The white marble Hanging Marsyas, one of the most famous statues of the Medicean collection, plays a central role in the sculpture history of the Hellenistic period. This type is well known after a good number of replicas, one of which is at the Louvre and another at the Istanbul Museum; the Marsyas is traceable to a group, that included the celebrated Knife-grinder of the Tribuna, executed in the Pergamene artistic milieu of the II century B.C. The Florentine Marsyas is a whole figure of the suffering satyr, shown as he waits the to be flayed alive by Apollo, as punishment for having defied the god in a musical contest, and lost. The modern integrations, limited to the feet and part of the arms, stand out for their quality and are certainly to be attributed to a still unknown sixteenth-century expert sculptor. The Florentine statue boasts a long and complex collectionism history that from the Capranica collection in Rome, where it is attested since the first half of the XVI century, brought it to Villa Medici on the Pincian Hill before reaching Florence towards the end of the XVIII century. Notwithstanding historical-artistic importance of the sculpture, no maintenance or restoration interventions have been undertaken over the last decades, thus impairing its legibility.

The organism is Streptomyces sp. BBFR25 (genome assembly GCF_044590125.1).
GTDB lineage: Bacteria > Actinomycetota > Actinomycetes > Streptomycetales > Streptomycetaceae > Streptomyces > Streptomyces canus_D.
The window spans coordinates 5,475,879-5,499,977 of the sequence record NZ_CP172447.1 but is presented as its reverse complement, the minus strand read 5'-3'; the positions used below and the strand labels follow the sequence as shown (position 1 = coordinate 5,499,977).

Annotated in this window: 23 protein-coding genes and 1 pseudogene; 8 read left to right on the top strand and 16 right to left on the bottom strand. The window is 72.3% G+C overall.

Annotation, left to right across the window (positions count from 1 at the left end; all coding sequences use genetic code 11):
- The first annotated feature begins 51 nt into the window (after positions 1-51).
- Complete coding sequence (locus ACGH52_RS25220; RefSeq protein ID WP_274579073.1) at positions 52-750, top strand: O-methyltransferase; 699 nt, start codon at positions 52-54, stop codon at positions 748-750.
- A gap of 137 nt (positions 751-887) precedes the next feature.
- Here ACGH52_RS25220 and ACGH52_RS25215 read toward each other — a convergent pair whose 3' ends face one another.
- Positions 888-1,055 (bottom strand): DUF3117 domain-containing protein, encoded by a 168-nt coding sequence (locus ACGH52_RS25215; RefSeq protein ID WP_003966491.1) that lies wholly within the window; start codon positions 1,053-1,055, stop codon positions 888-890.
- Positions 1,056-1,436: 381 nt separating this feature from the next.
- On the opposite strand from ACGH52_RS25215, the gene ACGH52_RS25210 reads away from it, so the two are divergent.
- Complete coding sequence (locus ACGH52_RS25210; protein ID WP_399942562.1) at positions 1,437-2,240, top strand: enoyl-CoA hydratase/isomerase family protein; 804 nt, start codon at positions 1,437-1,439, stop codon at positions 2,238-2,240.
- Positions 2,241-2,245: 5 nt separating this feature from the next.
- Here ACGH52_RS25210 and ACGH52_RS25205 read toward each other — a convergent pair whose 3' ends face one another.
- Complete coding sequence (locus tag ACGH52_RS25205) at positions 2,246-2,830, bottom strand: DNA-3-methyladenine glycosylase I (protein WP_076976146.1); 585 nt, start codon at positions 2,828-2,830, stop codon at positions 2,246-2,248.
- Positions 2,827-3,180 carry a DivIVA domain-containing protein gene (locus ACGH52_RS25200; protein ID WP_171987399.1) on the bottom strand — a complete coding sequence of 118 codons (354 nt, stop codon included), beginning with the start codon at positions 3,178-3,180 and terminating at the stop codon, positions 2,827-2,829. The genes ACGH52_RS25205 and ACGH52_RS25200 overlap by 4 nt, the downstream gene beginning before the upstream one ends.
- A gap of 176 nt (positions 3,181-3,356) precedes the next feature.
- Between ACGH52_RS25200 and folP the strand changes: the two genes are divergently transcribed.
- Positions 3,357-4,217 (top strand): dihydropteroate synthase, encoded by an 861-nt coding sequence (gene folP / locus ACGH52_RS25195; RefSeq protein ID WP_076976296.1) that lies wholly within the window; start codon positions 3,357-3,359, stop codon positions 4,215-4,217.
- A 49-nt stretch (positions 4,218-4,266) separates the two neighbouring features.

Layers of dust, accumulated over ancient wax coatings, had weakened the powerful plasticity of the work of art. The restoration work, masterly conducted by Paola Rosa, was carried out with gradual and differentiated techniques. Firstly, the deposits of incoherent dust were removed with soft-bristle brushes, with a subsequent deeper cleaning with swabs saturated with deionized water and turpentine essence. This evidenced the old stuccoed areas, made from chalk and marble dust that, besides being no longer functional, had changed tonality thus disturbing legibility. These were removed with a bistoury, then replaced with mortars made of marble dust and natural pigments. The surface cleaning and the chromatic harmonization brought to light very interesting and so far unknown traces of ancient workmanship on the rear of the statue, showing that the back had been left unfinished, as it had not been polished with abrasive sand. The restoration also offered the opportunity for a thorough photographic campaign that included photos of the rear, thus far not available. Moreover, a detailed mapping of fractures and integrating fillings allowed the exact definition of the antiquity of some portions of the sculpture, such as the top part of the pine-tree to which the satyr is tied up, that turned out to be a re-applied antique element and not a modern complement as reported in previous literature. The intervention was concluded with a water-coloring phase meant to restitute as much as possible a chromatic homogeneity to the surfaces.